Compensation rates rise for ophthalmologists

September 15, 2004

Alexandria, VA-Ophthalmologists saw their median compensation rise 6.19% from 2002 to 2003 while their work load dropped 3.06% over the same period.

Alexandria, VA-Ophthalmologists saw their median compensation rise 6.19% from 2002 to 2003 while their work load dropped 3.06% over the same period.

However, their compensation level did not rise as high as it did for other specialists, including dermatologists, whose compensation rose 16.71%, gastroenterologists (12.34%), and pathologists (13.51%).

The figures were reported as part of the American Medical Group Association's 2004 Medical Group Compensation & Financial Survey, in which most specialties saw modest increases in compensation during 2003.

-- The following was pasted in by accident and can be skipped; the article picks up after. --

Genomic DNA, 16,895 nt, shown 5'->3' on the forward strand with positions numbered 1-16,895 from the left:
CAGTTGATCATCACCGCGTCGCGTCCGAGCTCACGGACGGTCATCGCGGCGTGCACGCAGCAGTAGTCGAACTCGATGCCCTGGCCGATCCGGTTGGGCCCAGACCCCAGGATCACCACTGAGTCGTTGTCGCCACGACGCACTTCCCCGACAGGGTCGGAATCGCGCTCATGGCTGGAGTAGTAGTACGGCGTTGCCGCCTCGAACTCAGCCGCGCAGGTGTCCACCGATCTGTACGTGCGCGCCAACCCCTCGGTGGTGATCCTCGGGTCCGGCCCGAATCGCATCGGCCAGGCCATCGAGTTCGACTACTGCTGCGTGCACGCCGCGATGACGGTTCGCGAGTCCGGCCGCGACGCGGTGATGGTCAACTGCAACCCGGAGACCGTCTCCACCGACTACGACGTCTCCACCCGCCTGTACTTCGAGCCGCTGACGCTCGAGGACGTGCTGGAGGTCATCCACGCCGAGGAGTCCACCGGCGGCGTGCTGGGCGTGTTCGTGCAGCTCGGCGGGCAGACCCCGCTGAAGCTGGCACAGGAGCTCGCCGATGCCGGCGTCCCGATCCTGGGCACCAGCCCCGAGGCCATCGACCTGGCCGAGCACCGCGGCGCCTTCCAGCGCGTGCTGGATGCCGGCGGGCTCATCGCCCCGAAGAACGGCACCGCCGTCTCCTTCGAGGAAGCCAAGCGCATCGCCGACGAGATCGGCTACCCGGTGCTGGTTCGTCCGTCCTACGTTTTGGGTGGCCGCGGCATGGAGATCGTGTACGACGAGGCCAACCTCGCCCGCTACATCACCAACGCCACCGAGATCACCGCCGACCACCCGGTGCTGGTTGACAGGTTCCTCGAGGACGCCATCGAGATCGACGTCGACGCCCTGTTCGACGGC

Overall, groups in the Northern Region were operating on average at a loss of $3,477 per physician, according to the survey. Meanwhile, groups in the Southern Region were earning $570 more per physician, while those in the Eastern and Western regions were earning $2,080 and $1,530 more per physician, respectively.

The median compensation for ophthalmologists in 2003 was $249,237, compared with $234,704 in 2002. In 2001, that figure was slightly higher at $240,265; in 2000, ophthalmologists earned a median salary of $239,379.

The reported median gross charges for ophthalmologists also was up, possibly asa result of increases in fee schedules. Thereport indicates charges were up 5.1% from 2002 to 2003. Those charges increased 19.17% from 2000 to 2003.

At the same time, ophthalmologists’ relative value units (RVU), a standard method of determining productivity, were down slightly from 2002 to 2003. The number of RVUs dropped from 7,427 in 2002 to 7,200 in 2003. However, in other years, productivity remained rather stable: RVUs dropped 0.59% from 2000 to 2003.

Work RVUs were reported to be the number one factor for determining production-based compensation, where at least 50% of the group’s compensation is distributed based on work or financial contribution.